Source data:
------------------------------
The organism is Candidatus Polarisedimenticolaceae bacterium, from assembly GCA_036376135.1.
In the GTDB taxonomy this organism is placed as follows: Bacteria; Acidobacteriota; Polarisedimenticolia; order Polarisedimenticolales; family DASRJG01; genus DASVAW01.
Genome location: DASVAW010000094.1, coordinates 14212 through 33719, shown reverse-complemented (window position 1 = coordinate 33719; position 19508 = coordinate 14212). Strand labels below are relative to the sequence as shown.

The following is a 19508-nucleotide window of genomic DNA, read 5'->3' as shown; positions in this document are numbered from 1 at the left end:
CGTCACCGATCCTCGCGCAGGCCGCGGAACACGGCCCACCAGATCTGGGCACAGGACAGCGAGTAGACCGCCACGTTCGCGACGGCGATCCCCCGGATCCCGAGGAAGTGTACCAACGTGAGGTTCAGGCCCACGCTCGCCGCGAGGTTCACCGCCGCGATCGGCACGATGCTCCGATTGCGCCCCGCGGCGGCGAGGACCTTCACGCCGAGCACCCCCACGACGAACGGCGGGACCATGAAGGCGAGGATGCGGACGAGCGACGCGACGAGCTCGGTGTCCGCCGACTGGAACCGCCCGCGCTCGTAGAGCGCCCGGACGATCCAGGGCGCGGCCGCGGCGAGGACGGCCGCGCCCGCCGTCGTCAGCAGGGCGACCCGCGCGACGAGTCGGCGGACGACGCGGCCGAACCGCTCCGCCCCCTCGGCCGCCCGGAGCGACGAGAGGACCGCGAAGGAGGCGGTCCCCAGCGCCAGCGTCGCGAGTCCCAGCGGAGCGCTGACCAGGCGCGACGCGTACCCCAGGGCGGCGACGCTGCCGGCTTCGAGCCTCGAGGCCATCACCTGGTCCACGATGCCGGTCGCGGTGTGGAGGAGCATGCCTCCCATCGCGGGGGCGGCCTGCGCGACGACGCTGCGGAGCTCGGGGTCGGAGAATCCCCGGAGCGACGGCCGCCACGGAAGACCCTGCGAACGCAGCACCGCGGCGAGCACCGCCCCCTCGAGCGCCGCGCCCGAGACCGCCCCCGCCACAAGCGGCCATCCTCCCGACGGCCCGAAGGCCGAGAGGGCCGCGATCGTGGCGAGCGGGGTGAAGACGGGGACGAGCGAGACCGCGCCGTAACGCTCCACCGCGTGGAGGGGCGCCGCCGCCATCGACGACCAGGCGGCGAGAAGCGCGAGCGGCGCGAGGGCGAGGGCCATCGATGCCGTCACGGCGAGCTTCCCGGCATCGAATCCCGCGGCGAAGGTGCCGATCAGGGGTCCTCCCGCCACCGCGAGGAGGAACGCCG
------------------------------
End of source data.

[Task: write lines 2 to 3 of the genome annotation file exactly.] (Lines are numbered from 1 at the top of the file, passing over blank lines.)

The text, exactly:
In the GTDB taxonomy this organism is placed as follows: Bacteria; Acidobacteriota; Polarisedimenticolia; order Polarisedimenticolales; family DASRJG01; genus DASVAW01.
Genome location: DASVAW010000094.1, coordinates 14212 through 33719, shown reverse-complemented (window position 1 = coordinate 33719; position 19508 = coordinate 14212). Strand labels below are relative to the sequence as shown.